As emailers, we know about blacklists, blocklists, and whitelists and their impact on email delivery. What about the areas in between? A critical dialogue between emailers and ISPs takes place not before or after, but during the messaging process -- through bounce codes.
Different browser platforms have different coding standards. Nonconformity can lead to unviewable pages. Browser manufacturers rationalize this as a competitive advantage that can provide a better, or unique, online experience.
The same can be said for ISPs and their competitive advantage in the war against spam. Every ISP now promotes its spam-fighting prowess. What they don't advertise is each of their processes for replying to email offers a unique set of codes to determine message deliverability. This process for bouncing email is a critical part of the spam-fighting repertoire.
When a server rejects an email, the server returns a set of bounce codes, that identify and often explain why the message was rejected. Standards for these codes were written in 1982 by the late Jon Postel as part of the overall SMTP standards. A protocol equates a code to the type of email failure that resulted in the email's rejection. The standards are guidelines for online servers. In 1996, the codes were updated specifically for enhanced mail systems to further clarify the bounce process.
Over time, the traditional processes for code identification and explanation became more dynamic. Problem is, ISPs use them inconsistently, or they're incorrectly applied. This frequently results in the return of a hard bounce code when an email address is still valid.
The enhanced coding system adequately describes the numbers' order and meaning. Since 1996, we've seen new code interpretations, such as user feedback complaints. E-mailers have a template to explain multiple types and layers of bounces, but no code is used consistently to define persistent violation of an ISP's terms and use policy, which would lead to blocklist status.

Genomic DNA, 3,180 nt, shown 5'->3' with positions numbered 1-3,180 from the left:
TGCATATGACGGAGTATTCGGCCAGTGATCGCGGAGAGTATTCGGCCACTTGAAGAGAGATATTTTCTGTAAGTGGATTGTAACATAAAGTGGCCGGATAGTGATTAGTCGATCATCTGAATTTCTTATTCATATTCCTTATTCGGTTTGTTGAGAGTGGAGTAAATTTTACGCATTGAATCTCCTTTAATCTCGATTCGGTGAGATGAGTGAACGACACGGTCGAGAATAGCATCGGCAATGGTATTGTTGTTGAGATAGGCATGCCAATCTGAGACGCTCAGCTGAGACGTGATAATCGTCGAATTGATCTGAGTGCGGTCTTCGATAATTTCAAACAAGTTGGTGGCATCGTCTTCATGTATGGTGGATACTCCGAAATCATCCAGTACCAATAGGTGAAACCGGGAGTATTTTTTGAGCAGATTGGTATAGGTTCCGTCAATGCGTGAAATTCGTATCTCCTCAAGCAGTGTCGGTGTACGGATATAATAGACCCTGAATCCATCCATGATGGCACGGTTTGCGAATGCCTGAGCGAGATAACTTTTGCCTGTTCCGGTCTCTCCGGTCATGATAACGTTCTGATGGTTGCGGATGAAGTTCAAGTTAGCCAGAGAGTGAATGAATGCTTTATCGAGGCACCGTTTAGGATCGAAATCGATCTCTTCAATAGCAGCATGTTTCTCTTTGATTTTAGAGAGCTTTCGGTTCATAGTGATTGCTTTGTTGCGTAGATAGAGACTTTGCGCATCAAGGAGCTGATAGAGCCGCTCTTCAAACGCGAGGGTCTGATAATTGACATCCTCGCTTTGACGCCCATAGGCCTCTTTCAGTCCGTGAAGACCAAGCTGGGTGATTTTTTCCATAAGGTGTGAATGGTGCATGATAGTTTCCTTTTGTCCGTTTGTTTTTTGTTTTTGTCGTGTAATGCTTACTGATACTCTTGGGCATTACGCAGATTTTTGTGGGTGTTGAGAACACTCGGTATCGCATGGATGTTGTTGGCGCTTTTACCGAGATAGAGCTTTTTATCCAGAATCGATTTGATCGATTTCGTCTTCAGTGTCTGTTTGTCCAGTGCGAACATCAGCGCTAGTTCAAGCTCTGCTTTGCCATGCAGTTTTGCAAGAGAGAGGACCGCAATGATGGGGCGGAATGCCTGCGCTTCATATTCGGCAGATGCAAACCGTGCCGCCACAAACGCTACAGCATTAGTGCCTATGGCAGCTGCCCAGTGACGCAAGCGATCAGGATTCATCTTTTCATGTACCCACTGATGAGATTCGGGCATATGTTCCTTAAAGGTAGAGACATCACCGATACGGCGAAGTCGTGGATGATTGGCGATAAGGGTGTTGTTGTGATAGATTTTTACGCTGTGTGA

I recently attended a meeting with many of the largest ISPs. We discussed creating a standard surrounding a 5.7.1 bounce code to provide a "violation notice code." The 5 represents persistent messaging; 7 represents a policy issue; and 1 relates to the recipient address.
ISPs don't want to bounce messages. It drains resources. They'd rather stop email at the gate. They can choose to terminate a senders' ability to reach recipients by blocking IP addresses or delete messages altogether. The hope is prior to those scenarios, an intermediary bounce notification, such as the 5.7.1 code, can warn of blocking or filtering actions that might occur.
Hats off to AOL, which announced a new whitelist program last week. It publicly stated it will track and monitor bounce patterns from large senders and offer automatic image serving only for senders that meet threshold requirements.
For reputable emailers, it's a welcome sign. In contrast to Microsoft's decision to eliminate graphics as the default, AOL's approach gives emailers a fighting chance for delivery success.
How hard is it for ISPs to track bounces from large senders? E-mailers shouldn't have to guess what bounce codes really mean or worry their mail will be deleted. E-mailers should be liable for ineffective bounce handling and pay a penalty if they abuse the system. An ISP bounce-handling fee might be one solution to the problem.
If emailers are liable and ISPs offer a common intermediary warning code, the email delivery process would be that much more effective.
Should there be a bounce-warning code? Should emailers be liable for bounce handling? Share your thoughts.
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Ben Isaacson is the privacy and compliance leader for Experian, overseeing Internet and advanced technology privacy and compliance affairs across Experian Marketing Services products including CheetahMail, Digital Advertising Services, and Hitwise. Mr. Isaacson's previous roles include serving as the executive director of the Association for Interactive Marketing (AIM), a former DMA subsidiary. He regularly blogs at EmailResponsibly.com.
May 22, 2013
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June 5, 2013
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